Eurozone finance ministers chair Jeroen Dijsselbloem says some Greek debt will have to be written off for its public finances to become sustainable.
The chairman of the eurozone finance ministers group is promising a deal by the end of May to break the deadlock preventing Greece from getting much-needed bailout loans.
Jeroen Dijsselbloem also admitted for the first time that some of Athens debt will have to be written off for its public finances to become sustainable.
Speaking in the European Parliament, he departed from the line taken by eurozone finance ministers until now on debt relief: “In terms of next steps I expect all of this will allow all institutions to come to the conclusions that the numbers add up and the IMF to financially participate.”
The International Monetary Fund had insisted it would only take part in the emergency loan programme if there were debt relief.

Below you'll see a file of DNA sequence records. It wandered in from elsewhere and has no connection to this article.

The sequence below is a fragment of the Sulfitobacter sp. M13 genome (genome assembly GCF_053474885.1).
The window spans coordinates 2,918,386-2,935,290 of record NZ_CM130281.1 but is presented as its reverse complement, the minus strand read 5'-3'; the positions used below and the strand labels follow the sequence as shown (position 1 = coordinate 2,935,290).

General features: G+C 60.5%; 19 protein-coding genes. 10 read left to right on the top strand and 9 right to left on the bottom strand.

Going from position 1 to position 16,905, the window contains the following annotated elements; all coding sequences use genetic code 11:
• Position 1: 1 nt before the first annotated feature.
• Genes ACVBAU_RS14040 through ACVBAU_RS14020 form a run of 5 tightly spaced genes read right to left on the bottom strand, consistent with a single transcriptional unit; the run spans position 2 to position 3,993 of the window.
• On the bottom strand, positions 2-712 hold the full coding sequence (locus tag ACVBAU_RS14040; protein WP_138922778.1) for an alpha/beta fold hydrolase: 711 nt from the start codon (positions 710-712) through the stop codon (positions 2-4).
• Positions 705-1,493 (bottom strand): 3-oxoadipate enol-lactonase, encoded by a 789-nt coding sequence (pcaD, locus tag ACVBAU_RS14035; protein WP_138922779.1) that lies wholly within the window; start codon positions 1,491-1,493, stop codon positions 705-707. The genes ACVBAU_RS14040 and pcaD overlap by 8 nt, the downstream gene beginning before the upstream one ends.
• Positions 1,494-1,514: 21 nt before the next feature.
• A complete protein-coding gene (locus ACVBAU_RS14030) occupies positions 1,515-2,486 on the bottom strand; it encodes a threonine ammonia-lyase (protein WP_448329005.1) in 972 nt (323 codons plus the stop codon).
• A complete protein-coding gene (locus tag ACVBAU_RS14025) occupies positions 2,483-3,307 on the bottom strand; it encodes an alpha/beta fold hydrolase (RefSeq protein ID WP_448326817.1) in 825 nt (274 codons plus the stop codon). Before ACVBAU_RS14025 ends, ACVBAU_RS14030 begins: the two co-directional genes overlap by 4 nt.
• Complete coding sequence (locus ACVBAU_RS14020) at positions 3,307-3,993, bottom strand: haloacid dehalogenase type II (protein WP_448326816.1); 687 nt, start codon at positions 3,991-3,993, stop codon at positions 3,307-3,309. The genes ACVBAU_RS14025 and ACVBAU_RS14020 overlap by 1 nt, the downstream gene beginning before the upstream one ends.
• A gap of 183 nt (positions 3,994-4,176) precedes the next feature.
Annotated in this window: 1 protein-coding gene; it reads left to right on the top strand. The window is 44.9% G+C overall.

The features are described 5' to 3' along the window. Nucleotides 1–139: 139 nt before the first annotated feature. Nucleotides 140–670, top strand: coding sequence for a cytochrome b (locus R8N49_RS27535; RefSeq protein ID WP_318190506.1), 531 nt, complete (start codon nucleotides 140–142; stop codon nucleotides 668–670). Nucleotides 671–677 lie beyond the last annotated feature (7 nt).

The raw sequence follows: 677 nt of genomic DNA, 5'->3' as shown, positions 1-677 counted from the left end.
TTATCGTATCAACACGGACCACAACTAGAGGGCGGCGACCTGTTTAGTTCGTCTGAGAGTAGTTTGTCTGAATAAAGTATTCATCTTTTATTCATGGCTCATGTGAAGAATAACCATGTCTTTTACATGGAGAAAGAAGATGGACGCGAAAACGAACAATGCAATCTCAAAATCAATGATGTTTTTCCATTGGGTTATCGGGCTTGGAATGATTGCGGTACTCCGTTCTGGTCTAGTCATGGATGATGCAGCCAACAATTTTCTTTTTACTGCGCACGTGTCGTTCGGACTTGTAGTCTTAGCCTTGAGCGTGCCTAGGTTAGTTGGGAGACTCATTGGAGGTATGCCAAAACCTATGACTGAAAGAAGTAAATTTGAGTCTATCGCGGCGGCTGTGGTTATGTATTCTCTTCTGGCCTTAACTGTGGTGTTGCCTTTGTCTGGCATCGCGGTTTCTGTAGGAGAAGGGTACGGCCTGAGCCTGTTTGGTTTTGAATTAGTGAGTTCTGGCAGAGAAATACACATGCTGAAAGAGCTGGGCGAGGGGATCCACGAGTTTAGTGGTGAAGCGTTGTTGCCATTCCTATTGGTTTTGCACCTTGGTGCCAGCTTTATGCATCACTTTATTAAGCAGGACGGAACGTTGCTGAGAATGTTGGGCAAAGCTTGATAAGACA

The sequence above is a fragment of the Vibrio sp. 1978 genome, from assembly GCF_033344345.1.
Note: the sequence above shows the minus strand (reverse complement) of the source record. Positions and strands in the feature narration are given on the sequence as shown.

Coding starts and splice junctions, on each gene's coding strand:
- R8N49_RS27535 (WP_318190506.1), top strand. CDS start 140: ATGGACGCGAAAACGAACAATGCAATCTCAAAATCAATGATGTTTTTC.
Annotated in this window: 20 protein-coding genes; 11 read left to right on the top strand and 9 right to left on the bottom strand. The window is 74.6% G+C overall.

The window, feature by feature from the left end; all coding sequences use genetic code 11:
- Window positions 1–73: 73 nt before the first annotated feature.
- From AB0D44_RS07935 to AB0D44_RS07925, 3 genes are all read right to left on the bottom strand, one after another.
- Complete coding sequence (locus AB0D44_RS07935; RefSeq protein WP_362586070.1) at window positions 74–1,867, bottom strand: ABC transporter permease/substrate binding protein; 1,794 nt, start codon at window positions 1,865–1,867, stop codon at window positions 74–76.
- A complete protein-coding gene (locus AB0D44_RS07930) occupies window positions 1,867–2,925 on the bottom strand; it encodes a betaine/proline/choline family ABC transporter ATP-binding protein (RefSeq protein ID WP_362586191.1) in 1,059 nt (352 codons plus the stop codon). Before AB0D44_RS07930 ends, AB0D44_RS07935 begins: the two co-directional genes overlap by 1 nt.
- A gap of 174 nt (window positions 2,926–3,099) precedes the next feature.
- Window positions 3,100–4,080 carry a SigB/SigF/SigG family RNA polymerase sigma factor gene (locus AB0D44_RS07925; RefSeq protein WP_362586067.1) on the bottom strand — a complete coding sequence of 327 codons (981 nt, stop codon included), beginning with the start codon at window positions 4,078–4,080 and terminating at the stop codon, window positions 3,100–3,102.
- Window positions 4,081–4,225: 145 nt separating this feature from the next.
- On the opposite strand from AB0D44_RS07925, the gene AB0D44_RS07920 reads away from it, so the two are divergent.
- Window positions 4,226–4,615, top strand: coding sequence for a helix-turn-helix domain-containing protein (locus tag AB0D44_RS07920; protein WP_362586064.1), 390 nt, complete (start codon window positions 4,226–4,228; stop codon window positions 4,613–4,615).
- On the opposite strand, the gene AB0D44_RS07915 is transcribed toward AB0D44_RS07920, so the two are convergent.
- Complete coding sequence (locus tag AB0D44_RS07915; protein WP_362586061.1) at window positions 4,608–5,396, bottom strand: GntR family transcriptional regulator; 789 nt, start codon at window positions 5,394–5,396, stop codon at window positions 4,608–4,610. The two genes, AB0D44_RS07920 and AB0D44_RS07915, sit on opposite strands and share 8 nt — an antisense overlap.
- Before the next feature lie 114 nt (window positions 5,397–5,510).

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On Greece’s economic reforms he said: “The authorities committed to legislate up-front further pension and income tax reforms, each worth about one percent of GDP.”
Dijsselbloem said the reforms now being negotiated between Athens, the eurozone governments and the IMF were not about more austerity, but rather boosting Greece’s economic growth.
Talks between them had been stalled for months on a failure to agree on changes to the Greek pension and tax system between now and 2020.